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Community Service?

By Maryann Turner
Printed in Practical Homeschooling #21, 1998.

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Maryann Turner

Community service is an integral part of being a Christian member of society. It should be as much a part of our lives as praying and reading our Bible. There really should be no question of when our children need to start serving their community, because they should be a part of what we, as parents, do in our communities. The examples we set during their childhood will go with them throughout their lives. When they see us taking food to a new mom or running errands for an elderly neighbor, they see community service at its best.

Becoming involved in our communities is an ideal way to spread God's Word and make a statement to the world about our convictions. Time can be a rare commodity for us moms, but with the flexibility afforded by "unschooling" and homeschooling in general, we can become involved in the areas that touch other lives even when we are busy raising our children. Whether it's reaching out to latchkey kids or the elderly lady down the street, the rewards for our families are numerous. Not to mention the impact our compassion has on the lives of others.

As our children grow older, they in turn will become involved in reaching out. There are many ongoing projects in most communities that families can become involved in, and many respectable places our children can volunteer their services. Not only do they learn about servitude, but they also attain many life skills and knowledge to be used later for college or career. Here are some examples. Many communities have "clean up" projects. Soup kitchens, food pantries and clothes closets are good places for our children to lend a helping hand and learn about compassion. Most libraries, hospitals and nursing homes welcome volunteers. Exposing our children to opportunities to work in their communities helps them realize that everyone can make a difference. Their work is important! Spreading the Gospel is important. Whether we do it by word or action, we do have an impact and so do our children.

Shelter . . . or Service

We need to protect our children from harm and bad influences, but not to the point that they never have a chance to develop compassion. The reality of the needs of our community should be part of our children's lives. When we see the homeless man on the corner or hear about the latchkey kids down the street, we sometimes try to fool ourselves into thinking that we can protect our children from the negative aspects of society . . . but in all honesty, if we see it, so do our children. They might not mention it to us, because they sense that it's a subject we fear discussing with them. Nonetheless, children do see the world around them, whether we want to admit it or not. We do them a great disservice when we don't use these opportunities to teach them discernment and compassion.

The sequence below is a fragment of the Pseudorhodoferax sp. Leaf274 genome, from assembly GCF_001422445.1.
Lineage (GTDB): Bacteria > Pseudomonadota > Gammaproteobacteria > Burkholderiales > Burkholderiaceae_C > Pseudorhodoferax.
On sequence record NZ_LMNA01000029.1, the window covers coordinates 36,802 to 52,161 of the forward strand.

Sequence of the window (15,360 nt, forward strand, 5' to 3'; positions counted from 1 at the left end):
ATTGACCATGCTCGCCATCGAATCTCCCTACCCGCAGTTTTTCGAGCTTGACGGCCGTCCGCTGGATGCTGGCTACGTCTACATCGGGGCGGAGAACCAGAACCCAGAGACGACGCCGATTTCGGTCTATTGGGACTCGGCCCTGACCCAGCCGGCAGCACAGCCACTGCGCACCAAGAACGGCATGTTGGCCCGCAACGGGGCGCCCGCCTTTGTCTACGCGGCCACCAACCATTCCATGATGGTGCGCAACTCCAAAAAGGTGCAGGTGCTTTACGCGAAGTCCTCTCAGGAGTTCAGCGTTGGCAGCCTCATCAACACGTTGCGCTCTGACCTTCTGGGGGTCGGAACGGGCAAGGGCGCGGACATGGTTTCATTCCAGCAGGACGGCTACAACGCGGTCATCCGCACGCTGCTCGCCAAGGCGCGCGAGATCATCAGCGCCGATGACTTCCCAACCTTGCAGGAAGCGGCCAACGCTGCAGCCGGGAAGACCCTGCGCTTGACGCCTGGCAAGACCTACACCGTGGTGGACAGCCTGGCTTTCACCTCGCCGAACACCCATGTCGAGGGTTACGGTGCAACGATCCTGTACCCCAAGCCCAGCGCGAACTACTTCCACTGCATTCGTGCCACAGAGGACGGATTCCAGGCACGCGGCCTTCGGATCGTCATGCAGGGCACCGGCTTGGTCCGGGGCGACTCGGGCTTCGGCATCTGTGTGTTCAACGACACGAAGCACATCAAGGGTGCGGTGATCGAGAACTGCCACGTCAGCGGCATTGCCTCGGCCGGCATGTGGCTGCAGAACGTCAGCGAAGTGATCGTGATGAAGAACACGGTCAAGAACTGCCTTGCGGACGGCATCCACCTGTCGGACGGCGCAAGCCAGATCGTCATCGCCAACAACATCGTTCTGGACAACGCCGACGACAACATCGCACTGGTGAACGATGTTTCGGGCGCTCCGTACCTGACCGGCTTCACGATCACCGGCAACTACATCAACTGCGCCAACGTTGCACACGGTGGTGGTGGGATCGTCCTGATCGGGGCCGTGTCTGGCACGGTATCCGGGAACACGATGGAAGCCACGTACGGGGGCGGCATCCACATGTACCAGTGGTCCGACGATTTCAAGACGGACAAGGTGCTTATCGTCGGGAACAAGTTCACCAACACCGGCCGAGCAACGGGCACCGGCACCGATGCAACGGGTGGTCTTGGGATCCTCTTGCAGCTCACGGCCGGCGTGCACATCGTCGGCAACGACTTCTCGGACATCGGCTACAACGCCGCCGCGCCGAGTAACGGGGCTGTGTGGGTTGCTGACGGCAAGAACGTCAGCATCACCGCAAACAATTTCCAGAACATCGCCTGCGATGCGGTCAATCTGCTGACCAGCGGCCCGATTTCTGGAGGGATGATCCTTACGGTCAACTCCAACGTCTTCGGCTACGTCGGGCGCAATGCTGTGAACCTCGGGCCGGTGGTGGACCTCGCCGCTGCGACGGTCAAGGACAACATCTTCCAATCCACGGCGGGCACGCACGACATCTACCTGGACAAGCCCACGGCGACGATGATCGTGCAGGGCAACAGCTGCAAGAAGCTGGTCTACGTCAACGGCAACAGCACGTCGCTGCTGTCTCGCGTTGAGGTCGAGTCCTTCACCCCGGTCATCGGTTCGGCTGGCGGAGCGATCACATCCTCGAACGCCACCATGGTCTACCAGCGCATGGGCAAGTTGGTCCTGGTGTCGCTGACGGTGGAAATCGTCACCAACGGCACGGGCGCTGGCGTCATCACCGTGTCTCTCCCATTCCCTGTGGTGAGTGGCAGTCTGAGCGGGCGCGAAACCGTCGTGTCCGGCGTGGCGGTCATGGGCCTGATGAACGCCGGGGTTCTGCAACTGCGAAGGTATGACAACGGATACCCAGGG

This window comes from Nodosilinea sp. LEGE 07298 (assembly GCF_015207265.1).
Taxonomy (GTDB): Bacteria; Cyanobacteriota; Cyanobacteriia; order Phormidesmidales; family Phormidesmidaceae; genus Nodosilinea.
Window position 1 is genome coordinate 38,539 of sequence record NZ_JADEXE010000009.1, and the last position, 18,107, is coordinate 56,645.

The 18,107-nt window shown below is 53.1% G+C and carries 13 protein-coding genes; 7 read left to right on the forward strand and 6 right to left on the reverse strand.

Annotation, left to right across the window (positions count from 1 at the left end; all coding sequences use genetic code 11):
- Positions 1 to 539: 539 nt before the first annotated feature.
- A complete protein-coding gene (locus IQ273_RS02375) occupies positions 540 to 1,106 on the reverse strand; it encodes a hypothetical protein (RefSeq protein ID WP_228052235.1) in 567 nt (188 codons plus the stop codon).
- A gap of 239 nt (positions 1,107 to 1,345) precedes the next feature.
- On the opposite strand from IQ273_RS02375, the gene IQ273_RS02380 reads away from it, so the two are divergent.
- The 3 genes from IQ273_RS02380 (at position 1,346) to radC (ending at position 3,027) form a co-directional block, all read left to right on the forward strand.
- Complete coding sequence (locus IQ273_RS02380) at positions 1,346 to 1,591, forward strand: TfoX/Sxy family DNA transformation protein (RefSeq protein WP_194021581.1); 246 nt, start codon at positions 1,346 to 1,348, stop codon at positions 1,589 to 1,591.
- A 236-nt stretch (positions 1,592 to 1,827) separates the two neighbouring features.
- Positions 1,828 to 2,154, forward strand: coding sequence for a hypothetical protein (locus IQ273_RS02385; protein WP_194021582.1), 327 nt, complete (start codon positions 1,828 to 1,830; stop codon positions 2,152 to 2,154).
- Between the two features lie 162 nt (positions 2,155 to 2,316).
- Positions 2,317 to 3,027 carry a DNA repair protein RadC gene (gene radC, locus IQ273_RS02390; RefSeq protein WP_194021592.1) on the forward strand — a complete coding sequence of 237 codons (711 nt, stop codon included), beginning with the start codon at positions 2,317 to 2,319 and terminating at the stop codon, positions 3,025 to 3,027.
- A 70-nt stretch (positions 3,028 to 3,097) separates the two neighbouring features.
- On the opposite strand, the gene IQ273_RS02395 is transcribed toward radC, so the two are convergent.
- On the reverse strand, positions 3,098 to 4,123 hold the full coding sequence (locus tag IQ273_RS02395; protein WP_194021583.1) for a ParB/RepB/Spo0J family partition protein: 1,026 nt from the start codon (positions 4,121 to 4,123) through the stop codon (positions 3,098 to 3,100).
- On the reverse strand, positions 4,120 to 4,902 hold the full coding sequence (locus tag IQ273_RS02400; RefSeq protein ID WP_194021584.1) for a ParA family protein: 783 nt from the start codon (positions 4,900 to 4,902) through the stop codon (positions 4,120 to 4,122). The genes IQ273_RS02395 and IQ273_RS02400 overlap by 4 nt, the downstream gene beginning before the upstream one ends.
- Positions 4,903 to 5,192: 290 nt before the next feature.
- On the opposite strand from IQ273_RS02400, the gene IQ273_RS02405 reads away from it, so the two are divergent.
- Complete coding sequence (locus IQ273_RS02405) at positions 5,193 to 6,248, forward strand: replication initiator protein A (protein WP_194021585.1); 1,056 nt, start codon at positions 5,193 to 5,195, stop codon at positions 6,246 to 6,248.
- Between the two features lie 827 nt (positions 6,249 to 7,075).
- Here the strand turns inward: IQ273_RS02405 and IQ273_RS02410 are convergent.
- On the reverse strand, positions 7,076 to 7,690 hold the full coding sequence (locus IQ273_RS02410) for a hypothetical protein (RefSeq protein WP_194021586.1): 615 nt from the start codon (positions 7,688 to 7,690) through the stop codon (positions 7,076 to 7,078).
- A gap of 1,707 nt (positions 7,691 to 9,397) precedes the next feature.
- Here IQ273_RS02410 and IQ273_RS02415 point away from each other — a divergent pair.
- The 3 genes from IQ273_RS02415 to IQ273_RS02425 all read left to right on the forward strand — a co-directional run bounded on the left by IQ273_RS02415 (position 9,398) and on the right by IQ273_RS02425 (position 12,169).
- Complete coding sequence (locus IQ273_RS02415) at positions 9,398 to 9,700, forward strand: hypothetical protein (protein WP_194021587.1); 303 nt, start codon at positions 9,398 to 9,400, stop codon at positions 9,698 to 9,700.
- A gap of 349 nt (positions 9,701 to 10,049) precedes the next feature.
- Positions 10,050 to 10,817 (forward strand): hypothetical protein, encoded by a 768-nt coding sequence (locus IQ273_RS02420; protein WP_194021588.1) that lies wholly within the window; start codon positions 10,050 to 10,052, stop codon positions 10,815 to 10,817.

Our children discovered that some neighborhood children were home alone in the afternoons until their parents returned from work. They used this opportunity to reach out. Our oldest daughter would read to them every afternoon, and teach them about Jesus. I would look out from my window and watch them out on the porch swing laughing and giggling about the stories they were hearing. One day the oldest little boy (he was 8) told her that, other than school, he had never been read to. His father didn't speak English, and his mother was rarely home. She learned a valuable lesson about the little things in life that day. She learned not to take our blessings for granted!

We all need to examine our lives to find ways we can and do serve our communities. When we take a moment to reflect, most of us will be surprised to realize that we are doing a lot more community service than we recognize. Community service doesn't have to be an elaborate project we are involved in. It can be, and often is, the little things we do every day and the examples we set for our children. Community service can be something as simple as picking up the litter from the sides of our street . . . or reading passages from a book to our elderly neighbor who's losing his sight.

When we humble ourselves before the Lord not only do we bless others, but God richly blesses us.

Mary Ann Turner and her husband, David, homeschool their four children in Southern Virginia. She believes that everyday life's educational possibilities are limitless, and it's up to us to take advantage of the curriculum God provided.

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